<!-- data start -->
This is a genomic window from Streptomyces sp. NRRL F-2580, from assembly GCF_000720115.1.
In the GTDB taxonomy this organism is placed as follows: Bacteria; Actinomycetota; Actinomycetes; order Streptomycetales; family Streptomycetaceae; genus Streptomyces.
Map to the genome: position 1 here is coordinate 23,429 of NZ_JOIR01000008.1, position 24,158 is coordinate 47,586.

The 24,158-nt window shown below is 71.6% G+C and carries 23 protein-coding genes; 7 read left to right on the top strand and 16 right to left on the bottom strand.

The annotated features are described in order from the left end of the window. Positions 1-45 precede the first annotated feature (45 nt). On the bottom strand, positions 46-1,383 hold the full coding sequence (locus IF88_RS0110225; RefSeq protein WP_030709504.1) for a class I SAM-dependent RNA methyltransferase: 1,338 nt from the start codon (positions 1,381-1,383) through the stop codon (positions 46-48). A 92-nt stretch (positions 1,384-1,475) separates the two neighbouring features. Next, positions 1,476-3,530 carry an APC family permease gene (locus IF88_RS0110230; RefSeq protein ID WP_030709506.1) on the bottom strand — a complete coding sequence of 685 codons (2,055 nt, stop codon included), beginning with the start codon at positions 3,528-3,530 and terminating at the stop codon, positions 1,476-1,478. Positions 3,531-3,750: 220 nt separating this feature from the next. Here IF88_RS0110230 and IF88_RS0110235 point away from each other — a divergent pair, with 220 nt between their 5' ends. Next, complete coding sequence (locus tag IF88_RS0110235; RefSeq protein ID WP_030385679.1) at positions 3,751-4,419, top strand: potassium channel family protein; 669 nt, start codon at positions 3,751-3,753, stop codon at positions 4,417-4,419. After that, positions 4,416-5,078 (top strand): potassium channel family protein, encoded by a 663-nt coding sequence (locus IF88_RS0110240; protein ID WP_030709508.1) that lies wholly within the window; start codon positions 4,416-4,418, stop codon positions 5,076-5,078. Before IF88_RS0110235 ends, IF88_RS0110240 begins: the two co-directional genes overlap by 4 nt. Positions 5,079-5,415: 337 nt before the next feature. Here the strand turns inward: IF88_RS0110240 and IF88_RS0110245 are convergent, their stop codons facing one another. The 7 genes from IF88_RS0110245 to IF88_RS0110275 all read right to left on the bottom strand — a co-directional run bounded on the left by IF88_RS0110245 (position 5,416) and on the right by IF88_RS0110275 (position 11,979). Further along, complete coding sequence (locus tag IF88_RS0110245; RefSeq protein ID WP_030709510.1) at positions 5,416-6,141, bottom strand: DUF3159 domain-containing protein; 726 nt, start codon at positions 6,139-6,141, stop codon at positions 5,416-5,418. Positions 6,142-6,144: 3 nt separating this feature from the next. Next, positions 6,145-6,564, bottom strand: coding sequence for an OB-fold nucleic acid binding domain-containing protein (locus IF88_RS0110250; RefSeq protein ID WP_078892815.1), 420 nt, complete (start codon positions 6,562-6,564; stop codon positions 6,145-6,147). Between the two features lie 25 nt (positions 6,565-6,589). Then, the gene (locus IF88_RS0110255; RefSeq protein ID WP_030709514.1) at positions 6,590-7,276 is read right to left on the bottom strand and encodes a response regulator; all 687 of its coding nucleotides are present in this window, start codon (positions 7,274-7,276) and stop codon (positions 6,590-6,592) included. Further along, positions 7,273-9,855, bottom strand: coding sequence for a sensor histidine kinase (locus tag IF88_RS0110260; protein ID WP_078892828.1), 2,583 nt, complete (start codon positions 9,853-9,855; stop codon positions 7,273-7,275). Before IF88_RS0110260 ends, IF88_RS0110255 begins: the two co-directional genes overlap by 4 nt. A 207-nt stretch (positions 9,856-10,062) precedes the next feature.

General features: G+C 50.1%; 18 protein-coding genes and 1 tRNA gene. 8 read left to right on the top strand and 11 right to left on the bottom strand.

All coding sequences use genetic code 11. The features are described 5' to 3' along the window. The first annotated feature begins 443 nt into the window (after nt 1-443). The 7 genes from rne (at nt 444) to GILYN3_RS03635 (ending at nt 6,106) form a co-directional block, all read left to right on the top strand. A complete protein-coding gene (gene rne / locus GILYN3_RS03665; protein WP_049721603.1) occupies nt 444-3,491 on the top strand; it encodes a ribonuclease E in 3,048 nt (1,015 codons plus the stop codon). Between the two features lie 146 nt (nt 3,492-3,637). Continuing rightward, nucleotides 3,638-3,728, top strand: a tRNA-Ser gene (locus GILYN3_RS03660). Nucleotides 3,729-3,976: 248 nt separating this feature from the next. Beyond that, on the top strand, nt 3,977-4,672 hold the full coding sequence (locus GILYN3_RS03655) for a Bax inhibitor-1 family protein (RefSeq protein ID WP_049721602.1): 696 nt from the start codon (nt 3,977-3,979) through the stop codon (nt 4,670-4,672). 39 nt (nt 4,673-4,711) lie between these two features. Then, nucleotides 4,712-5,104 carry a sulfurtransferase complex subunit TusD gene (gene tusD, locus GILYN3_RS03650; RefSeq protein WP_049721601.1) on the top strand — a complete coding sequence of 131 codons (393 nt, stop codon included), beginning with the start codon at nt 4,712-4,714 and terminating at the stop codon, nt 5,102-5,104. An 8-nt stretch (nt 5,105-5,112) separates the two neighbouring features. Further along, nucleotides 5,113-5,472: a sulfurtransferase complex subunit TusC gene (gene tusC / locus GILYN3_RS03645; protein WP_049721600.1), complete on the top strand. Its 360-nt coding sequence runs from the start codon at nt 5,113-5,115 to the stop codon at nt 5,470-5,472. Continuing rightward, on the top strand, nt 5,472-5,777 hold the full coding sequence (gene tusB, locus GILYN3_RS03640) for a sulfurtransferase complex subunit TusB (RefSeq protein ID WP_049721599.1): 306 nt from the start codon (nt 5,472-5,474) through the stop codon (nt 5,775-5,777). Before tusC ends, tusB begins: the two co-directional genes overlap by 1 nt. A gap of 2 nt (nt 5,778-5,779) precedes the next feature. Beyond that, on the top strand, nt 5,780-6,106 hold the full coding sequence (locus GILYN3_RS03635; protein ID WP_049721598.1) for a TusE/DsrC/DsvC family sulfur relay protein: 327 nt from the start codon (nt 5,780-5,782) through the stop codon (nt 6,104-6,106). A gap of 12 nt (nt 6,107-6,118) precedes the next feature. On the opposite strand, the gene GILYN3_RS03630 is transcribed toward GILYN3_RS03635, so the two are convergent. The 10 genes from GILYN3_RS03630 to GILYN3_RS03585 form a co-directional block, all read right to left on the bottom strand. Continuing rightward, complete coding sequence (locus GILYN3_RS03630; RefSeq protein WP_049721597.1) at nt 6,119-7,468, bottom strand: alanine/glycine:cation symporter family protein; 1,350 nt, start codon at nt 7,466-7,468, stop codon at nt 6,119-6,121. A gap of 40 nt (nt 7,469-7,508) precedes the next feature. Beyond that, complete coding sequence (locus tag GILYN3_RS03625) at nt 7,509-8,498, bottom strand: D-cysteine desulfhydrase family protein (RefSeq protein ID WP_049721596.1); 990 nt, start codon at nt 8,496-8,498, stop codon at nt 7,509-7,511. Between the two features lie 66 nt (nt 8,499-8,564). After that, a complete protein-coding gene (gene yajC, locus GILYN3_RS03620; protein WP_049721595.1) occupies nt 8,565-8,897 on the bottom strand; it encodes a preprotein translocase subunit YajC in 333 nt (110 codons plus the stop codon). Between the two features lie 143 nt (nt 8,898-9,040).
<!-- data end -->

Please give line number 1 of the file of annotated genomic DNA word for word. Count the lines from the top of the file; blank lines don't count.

This is a genomic window from Streptomyces sp. NRRL F-2580, from assembly GCF_000720115.1.